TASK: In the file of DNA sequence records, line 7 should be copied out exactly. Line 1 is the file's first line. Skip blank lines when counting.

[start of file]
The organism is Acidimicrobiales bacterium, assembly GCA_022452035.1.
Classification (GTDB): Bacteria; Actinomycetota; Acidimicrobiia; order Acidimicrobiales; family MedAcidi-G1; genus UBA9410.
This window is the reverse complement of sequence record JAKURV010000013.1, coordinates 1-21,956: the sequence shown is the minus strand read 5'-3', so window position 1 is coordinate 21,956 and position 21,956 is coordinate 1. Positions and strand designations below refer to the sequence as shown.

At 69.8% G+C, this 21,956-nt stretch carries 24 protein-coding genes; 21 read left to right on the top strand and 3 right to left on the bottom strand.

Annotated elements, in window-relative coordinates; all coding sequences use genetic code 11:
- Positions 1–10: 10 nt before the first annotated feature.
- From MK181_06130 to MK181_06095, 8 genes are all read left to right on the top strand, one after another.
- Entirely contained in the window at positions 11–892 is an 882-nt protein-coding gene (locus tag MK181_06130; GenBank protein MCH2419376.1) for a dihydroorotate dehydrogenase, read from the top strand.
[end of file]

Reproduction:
- From MK181_06130 to MK181_06095, 8 genes are all read left to right on the top strand, one after another.